British artist Helen Dowling will show her award winning film Queen of Lemons (2018). The LOOP Acquisition Award 2020 was awarded to us by Ferran Barenblitt, Dirk Snauwaert, Benjamin Weil and Daniela Zyman, the members of the jury. Dowling’s videowerk is now part of the collection of the MACBA in Barcelona. The film premiered in 2019 in Dowling’s solo exhibition Stranger on Display in GEM, The Hague, curated by Yasmijn Jarram.
Dowling combines her own footage with existing material, including digitalized images from magazines and stock videos to create video works that have a hallucinatory effect, taking the viewer on a visual trip that presents them with an alienating view of existence. At the same time, the works reference philosophy and poetry – from poet Kate Tempest to feminist thinker Hélène Cixous – and universal themes like the landscape and humankind’s impact on nature. From celestial bodies to wandering humans, images appear in apparently random succession, forming stories with no linear plot.
In the editing process, she creates an interplay of colour, movement, rhythm and sound, as an associative visual narrative with several layers of meaning emerges. In Dowling’s universe, the boundary between real and artificial is blurred. Some elements are recognizable: a sarcophagus, a young woman, the interior of a coffeeshop. Without entirely abandoning figuration, Dowling approaches abstraction in an almost painterly fashion. With their penetrating soundscapes her works are an immersive experience.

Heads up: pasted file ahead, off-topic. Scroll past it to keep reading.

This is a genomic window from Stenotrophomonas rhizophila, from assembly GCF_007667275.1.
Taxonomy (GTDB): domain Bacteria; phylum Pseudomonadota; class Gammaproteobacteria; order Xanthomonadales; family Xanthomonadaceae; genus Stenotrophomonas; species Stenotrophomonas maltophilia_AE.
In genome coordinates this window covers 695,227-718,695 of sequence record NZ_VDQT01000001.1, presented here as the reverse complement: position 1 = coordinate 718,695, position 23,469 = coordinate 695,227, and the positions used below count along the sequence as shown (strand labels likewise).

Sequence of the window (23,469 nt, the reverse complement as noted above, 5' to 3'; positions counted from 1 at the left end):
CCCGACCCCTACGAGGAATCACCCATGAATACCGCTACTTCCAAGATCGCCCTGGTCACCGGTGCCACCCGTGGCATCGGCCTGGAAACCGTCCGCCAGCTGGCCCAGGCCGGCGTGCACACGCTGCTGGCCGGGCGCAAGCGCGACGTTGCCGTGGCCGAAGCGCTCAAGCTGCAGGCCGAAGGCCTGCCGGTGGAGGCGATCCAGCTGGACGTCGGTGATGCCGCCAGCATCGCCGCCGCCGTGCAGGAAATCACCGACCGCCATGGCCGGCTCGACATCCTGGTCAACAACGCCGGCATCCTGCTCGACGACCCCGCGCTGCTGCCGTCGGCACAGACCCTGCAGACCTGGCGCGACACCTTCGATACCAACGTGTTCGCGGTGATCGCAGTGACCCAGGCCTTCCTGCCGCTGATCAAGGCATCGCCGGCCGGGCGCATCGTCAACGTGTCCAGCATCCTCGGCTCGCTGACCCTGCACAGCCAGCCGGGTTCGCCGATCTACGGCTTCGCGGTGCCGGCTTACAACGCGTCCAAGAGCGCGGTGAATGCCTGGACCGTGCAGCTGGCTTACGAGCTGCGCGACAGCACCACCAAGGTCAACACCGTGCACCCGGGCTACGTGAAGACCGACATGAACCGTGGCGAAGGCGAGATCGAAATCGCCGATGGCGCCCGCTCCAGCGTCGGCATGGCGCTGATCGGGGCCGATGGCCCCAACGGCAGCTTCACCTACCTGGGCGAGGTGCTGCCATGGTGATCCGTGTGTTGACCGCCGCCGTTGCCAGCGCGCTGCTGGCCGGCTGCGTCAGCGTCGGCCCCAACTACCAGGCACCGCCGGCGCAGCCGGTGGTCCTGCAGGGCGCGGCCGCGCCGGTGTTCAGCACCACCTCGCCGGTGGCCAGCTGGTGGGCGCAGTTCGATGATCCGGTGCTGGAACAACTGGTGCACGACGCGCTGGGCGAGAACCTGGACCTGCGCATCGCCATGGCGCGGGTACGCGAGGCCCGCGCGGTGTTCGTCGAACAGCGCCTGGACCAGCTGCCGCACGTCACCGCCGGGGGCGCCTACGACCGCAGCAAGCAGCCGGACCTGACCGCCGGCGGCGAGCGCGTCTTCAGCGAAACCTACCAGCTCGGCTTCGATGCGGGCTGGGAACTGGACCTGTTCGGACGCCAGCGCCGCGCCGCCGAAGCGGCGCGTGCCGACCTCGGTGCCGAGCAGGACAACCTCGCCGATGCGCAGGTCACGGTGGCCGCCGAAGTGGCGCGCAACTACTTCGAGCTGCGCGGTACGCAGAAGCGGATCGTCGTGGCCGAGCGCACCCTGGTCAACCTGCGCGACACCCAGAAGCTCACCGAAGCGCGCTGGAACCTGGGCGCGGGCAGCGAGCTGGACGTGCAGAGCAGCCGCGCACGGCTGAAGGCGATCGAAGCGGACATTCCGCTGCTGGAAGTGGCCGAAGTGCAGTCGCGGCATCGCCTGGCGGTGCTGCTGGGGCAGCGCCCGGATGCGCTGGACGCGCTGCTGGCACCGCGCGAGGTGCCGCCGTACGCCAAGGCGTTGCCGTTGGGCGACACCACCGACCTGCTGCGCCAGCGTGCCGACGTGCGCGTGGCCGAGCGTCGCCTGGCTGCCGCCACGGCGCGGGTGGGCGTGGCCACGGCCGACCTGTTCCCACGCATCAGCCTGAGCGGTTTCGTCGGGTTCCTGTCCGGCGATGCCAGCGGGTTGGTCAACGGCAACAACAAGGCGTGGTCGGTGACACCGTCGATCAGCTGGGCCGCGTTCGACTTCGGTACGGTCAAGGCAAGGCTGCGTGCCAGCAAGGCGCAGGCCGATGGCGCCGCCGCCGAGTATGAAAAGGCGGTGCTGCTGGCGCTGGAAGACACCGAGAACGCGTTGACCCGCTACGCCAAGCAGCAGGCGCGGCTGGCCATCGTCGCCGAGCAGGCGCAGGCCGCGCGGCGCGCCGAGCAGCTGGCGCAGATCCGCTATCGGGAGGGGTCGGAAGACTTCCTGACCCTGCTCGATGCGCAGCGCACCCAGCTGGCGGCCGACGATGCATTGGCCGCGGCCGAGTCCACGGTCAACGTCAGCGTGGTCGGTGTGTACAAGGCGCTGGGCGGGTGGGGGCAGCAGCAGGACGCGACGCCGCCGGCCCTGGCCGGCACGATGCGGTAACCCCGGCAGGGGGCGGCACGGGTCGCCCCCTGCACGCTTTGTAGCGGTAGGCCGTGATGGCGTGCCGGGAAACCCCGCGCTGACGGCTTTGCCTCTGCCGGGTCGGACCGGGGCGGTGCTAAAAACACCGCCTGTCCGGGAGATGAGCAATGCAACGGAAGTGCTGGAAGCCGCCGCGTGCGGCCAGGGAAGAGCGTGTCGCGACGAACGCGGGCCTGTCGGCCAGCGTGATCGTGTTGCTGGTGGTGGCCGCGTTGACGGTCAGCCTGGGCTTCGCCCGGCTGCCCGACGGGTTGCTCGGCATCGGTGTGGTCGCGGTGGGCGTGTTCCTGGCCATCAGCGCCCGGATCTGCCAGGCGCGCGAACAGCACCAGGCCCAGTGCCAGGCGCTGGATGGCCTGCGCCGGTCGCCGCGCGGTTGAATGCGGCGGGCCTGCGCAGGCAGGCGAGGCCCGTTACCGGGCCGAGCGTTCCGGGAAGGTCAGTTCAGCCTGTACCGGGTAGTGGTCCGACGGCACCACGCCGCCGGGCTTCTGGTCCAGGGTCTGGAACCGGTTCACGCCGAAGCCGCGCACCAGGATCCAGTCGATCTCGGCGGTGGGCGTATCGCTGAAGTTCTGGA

Remarkable about Evi Vingerling’s paintings is the feeling of a ‘parallel’ experience when viewing her work. The striking, effective brush strokes and the light-footedness in her works suggest speed and openness, while at the same time the image requires an adventurous gaze, a long look to slowly open up a layered world of light and color. Vingerling’s paintings have a sense of lightness and fluidity that sometimes seems opposite to her very physical way of working that demands a strong mental focus. Her experiences in day-to-day reality are her point of departure, To give an intensity to her observations there is a need to be well prepared: a unique moment is retrieved in a photograph and sought anew in series of drawings. The ultimate act of painting is on edge, and experimental. The technique remains transparent, comprehensible, and thereby creates no distance. On the basis of that openness, the images become imbued with new meaning. Vingerling endeavors to set the ‘incomprehensible’ in motion and render the spark for observation. Vingerling turns a combination of practice and chance into a method, so that we can see what she saw and thereby also become part of the ‘all’ of Evi Vingerling.